1. You will need to create a Linear app following these instructions. In this example, it’s not necessary to configure webhooks support.
  2. In the Fusebit Connector Configuration, change the scopes of your application to read write.
  3. Click Save in both your Linear app and Fusebit portal.

Configuring GitHub

  1. In the Fusebit portal, click on your GitHub connector and Enable Production Credentials.GitHub Linear Integration

  2. Under GitHub Configuration, copy the OAuth2 Redirect URL and webhook URL that you will need in further steps.GitHub Linear Integration

  3. log in to GitHub and click Settings under your profile. (You can log in with your personal account or an organization’s account).

  4. Click on Developer Settings on the left, and click on the New GitHub App button.GitHub Linear Integration

  5. Give a name and description and paste the callback URL from step #2. Ensure that the checkbox “Expire user authorization tokens” is enabled when the GitHub token expires. We will get a new token that can be replaced easily.GitHub Linear Integration

  6. Scroll down, and paste the Webhook URL under Webhook section in your GitHub app.GitHub Linear Integration

  7. Under the Repository permissions, give Read & write permissions to IssuesGitHub Linear Integration

  8. In the Subscribe to events section, check the Issue comment checkbox. GitHub will notify us through webhooks when you create, edit, or delete a comment. Finally, click on Create GitHub App.

This will display the App ID and Client ID. Click on the Generate a new client secret button.GitHub Linear Integration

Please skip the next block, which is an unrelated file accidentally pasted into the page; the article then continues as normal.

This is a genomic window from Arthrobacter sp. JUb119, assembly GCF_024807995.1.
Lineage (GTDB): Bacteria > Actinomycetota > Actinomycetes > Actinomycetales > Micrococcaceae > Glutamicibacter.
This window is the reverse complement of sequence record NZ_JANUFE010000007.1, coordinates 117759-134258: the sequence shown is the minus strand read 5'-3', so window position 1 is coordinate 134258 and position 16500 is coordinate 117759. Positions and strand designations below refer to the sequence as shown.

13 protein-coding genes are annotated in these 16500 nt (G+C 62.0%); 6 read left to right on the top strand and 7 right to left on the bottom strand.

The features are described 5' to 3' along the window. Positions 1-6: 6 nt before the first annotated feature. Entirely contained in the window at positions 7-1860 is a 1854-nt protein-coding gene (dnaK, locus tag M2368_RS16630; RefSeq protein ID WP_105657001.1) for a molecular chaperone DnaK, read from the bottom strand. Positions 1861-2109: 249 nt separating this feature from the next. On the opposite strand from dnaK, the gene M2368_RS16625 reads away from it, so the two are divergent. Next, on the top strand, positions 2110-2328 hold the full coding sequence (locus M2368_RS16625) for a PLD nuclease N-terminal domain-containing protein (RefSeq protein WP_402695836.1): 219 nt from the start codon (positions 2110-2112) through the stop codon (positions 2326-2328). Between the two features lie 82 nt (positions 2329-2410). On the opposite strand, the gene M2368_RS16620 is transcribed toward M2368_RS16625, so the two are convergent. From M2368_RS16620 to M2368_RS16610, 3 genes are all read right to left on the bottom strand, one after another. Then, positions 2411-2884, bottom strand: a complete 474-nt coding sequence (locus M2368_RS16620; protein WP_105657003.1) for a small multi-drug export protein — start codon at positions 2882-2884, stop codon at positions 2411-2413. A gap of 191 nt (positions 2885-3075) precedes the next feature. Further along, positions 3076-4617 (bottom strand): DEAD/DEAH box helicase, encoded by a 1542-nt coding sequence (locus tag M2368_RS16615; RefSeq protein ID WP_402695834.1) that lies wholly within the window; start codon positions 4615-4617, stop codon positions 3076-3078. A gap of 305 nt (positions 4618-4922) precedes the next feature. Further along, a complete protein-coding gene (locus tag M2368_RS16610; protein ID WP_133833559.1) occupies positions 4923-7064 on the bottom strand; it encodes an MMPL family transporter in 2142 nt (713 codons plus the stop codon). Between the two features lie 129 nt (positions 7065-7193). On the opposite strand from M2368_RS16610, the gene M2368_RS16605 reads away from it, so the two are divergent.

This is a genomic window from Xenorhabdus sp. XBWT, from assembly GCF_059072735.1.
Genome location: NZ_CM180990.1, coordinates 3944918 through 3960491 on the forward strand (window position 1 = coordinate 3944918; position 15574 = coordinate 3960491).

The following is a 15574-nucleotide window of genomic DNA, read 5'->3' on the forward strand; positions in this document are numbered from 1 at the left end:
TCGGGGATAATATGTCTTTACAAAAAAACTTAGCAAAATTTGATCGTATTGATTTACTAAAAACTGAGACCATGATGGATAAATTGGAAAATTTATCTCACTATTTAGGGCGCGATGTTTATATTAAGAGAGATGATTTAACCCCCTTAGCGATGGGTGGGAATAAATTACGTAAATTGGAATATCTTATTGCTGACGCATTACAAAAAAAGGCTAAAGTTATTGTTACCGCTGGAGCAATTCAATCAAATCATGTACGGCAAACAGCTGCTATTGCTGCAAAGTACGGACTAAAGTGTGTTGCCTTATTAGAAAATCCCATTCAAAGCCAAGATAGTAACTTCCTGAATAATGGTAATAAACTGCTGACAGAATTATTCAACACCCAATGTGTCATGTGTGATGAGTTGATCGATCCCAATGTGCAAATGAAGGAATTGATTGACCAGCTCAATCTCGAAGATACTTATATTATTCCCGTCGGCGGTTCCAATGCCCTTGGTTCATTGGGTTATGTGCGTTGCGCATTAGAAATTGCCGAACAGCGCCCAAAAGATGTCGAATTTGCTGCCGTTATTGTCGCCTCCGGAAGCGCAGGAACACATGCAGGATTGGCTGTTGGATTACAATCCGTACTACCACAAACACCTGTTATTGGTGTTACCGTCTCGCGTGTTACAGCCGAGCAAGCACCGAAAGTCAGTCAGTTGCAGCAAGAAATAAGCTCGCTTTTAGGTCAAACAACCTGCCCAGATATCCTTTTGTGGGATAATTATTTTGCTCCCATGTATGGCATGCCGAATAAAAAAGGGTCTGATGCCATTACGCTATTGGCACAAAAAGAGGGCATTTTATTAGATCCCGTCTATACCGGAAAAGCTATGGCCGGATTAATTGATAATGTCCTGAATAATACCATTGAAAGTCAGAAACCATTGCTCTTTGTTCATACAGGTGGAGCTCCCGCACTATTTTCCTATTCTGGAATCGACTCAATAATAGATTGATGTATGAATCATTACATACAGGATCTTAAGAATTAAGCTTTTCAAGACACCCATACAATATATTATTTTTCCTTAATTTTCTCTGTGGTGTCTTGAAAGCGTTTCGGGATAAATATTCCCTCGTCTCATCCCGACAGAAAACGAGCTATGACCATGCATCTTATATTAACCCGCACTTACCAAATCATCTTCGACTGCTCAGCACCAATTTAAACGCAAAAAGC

1. Go back to the Fusebit Portal and paste the App ID, Client ID, and Client Secret.GitHub Linear Integration

  2. It’s highly recommended to add a Webhook secret for security reasons (you can get it by running the command openssl rand -base64 16 in your terminal or using your preferred method).

You'll need to set up your secret token in two places: Fusebit and GitHub. Paste the secret token in Webhook Secret from your GitHub App in the Fusebit GitHub connector, scroll down, and click Save. Paste the same token in Webhook secret (optional) in the webhook section in GitHub.

If you want, you can upload a logo for your app. Click on Save changesGitHub Linear Integration

  1. Now click on Install App on the left, click on the Install green button. We are installing our GitHub app using our user. You can install it in all your repositories or select one repository.GitHub Linear Integration

  2. Getting a GitHub Private Key: it’s necessary to generate a private key and add it to your Fusebit connector to authenticate as a GitHub installation. Go back to “General” in the Developer Settings in GitHub, scroll down, and click on “Generate a private key”. This will download a file, open it, and copy and paste it into Fusebit Connector Configuration.GitHub Linear Integration

Paste it in the Fusebit Connector.GitHub Linear Integration

To get more information about private keys, you can read in the developer docs Authenticating with GitHub Apps.

And that’s it! You have your GitHub app configured.

Note: This is a list of available endpoints for GitHub Apps: Available endpoints.

Run the integration

Go to the Fusebit portal and click on Run. Authorize GitHub and Linear.GitHub Linear Integration

In the GitHub repository of your choice, go to issues and create a new comment.GitHub Linear Integration

You can even create a description in a second line.GitHub Linear Integration

It will create a new issue in Linear like this:GitHub Linear Integration

Make sure to always include the keyword /linear at the beginning of the comment.

To check that the Webhook works correctly, in your GitHub app, click on the Advanced button and you will see the recent deliveries of the webhook.GitHub Linear Integration

One Last Thing…

You can create slash commands with many applications, Asana, Git, Slack or GitHub Actions.

There are other features you can include with the slash command and your source code, like assigning an issue, doing git rebase, including dates and more. We are excited to see in which creative ways you can use slash commands in GitHub for yourself or your community.